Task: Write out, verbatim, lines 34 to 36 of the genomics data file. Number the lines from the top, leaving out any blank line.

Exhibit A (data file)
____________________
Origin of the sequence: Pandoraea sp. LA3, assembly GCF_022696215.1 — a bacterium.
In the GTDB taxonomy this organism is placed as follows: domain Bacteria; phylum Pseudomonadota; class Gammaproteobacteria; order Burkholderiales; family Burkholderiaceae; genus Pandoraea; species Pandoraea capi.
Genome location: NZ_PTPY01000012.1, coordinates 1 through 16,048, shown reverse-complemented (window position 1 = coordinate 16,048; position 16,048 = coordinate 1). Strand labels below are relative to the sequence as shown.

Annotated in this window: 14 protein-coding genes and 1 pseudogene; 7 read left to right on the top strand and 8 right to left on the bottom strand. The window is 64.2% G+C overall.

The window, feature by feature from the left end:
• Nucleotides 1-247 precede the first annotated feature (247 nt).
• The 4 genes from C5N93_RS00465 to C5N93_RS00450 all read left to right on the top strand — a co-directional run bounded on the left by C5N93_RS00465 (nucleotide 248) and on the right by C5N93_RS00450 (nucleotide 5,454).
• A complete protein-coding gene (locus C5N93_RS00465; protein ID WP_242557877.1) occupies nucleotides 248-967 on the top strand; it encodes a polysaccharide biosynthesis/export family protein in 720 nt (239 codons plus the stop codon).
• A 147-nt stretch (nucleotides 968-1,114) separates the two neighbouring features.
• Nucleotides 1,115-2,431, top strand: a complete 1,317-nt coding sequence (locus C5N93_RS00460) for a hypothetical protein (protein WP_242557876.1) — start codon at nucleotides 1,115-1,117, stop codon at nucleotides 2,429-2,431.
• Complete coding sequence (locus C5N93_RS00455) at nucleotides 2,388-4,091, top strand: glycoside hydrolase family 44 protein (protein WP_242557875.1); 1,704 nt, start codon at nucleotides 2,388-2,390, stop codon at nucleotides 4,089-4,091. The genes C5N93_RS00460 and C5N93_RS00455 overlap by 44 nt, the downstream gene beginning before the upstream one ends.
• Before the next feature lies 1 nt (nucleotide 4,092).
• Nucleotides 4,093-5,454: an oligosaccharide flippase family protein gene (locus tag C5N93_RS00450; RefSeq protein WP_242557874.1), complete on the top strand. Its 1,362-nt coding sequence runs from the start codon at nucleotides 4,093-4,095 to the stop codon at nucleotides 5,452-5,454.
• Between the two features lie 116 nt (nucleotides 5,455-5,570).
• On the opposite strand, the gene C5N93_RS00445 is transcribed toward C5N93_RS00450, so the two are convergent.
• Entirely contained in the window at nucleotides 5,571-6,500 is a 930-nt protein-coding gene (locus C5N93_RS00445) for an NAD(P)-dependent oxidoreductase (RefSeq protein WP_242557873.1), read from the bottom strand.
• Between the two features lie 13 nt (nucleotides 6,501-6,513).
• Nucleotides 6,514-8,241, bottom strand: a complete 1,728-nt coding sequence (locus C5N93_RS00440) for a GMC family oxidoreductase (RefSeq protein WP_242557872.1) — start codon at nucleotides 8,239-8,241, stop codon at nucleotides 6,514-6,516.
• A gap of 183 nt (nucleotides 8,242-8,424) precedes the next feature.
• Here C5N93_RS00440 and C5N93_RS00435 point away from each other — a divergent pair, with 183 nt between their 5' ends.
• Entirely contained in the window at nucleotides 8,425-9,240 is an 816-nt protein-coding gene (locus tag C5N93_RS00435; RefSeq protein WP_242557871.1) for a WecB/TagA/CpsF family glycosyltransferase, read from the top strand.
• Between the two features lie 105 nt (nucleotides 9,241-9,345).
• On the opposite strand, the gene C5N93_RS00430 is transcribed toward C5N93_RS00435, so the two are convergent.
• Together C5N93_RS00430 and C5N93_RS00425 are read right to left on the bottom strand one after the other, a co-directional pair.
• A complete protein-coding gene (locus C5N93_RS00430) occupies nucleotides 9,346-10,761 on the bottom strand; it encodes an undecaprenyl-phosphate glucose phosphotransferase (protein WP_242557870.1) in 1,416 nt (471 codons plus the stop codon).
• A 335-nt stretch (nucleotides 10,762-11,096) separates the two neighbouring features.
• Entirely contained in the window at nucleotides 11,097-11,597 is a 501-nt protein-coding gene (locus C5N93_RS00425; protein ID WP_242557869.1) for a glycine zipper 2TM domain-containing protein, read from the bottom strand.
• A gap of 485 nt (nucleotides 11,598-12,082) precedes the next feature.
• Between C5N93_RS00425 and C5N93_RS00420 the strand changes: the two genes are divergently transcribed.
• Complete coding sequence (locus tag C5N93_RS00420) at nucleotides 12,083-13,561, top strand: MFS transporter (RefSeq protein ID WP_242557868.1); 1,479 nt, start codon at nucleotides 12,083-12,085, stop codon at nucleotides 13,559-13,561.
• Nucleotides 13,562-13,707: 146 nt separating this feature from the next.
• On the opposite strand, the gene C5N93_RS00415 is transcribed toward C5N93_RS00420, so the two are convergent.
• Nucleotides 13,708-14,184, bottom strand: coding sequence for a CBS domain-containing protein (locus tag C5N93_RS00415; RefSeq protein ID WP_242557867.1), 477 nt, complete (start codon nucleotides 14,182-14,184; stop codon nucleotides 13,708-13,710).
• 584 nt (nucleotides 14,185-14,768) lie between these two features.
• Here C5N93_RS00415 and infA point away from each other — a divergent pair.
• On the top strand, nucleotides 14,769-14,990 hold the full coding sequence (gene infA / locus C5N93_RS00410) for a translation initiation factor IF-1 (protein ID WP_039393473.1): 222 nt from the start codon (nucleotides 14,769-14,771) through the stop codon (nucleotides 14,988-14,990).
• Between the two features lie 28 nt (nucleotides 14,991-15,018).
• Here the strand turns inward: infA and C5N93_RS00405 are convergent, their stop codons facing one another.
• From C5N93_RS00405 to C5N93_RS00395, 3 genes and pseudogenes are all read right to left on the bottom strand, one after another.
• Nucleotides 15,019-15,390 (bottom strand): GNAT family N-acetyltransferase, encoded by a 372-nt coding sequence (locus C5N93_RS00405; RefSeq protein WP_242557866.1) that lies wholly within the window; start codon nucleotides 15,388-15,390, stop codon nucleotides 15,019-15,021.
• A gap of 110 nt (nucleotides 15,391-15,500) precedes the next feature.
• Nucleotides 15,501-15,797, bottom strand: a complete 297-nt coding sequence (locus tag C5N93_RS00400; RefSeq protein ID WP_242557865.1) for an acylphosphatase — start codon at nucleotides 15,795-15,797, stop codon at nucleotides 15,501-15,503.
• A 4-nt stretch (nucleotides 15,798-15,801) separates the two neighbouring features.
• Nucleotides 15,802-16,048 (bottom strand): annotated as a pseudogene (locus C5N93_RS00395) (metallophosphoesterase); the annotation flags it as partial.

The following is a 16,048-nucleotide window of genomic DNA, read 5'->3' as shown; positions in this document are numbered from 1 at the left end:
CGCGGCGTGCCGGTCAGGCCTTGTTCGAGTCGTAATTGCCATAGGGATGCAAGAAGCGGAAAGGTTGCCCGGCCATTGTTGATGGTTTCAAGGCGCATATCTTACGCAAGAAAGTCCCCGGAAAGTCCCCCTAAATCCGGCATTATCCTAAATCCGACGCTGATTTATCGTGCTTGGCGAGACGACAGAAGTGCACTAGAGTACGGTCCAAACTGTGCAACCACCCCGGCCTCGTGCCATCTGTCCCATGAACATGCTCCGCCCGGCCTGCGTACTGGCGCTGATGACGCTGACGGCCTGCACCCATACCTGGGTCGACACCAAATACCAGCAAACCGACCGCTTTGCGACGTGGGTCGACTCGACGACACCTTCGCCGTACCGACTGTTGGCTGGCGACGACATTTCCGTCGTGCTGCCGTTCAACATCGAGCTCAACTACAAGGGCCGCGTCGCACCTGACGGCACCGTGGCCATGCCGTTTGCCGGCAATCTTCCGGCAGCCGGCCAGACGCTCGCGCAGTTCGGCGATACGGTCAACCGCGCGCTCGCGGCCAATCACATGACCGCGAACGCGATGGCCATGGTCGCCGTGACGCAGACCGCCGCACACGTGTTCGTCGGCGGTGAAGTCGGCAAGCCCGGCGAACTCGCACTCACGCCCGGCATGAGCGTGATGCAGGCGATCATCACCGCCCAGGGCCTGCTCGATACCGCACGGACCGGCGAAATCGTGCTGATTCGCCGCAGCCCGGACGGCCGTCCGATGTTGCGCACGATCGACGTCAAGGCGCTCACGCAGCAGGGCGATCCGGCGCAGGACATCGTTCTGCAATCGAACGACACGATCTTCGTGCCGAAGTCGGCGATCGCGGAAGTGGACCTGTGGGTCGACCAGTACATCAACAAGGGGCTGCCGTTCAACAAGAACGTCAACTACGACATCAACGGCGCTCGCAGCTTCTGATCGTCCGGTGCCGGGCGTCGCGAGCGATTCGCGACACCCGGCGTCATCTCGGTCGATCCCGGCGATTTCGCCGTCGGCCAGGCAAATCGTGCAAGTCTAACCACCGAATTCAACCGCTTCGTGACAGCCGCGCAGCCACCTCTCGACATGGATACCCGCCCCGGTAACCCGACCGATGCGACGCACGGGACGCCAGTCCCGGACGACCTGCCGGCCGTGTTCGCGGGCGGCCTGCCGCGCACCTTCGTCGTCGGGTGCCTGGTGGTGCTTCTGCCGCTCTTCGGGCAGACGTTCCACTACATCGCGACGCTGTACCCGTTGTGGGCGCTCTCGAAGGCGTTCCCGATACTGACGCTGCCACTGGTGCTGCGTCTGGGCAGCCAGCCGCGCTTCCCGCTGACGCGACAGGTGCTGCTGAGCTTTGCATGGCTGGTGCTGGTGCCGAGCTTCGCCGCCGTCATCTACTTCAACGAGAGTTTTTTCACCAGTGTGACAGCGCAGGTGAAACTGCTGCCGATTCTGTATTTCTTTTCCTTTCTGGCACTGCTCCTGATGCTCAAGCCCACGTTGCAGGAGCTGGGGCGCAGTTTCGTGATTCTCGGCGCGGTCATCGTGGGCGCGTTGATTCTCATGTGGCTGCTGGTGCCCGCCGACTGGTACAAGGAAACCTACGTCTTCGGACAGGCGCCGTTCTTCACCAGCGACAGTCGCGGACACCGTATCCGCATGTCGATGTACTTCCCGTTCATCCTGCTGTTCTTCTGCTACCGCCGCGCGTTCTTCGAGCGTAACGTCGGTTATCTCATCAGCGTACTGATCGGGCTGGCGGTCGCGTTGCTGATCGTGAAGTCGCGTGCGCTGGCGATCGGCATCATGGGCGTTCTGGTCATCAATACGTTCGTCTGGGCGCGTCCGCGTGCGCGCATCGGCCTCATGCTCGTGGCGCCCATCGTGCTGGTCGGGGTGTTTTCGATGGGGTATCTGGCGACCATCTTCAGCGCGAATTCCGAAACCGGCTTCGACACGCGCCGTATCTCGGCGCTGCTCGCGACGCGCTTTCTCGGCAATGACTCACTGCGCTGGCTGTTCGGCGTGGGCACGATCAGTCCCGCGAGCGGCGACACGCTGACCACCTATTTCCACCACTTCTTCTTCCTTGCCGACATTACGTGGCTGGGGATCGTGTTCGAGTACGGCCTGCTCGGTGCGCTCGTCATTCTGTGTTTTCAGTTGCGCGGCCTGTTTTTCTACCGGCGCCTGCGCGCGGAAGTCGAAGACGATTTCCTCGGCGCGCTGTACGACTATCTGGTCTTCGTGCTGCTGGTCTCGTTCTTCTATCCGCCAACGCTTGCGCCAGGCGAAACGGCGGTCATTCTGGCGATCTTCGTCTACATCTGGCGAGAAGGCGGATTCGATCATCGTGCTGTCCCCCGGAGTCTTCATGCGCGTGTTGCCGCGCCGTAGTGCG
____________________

• 584 nt (nucleotides 14,185-14,768) lie between these two features.
• Here C5N93_RS00415 and infA point away from each other — a divergent pair.
• On the top strand, nucleotides 14,769-14,990 hold the full coding sequence (gene infA / locus C5N93_RS00410) for a translation initiation factor IF-1 (protein ID WP_039393473.1): 222 nt from the start codon (nucleotides 14,769-14,771) through the stop codon (nucleotides 14,988-14,990).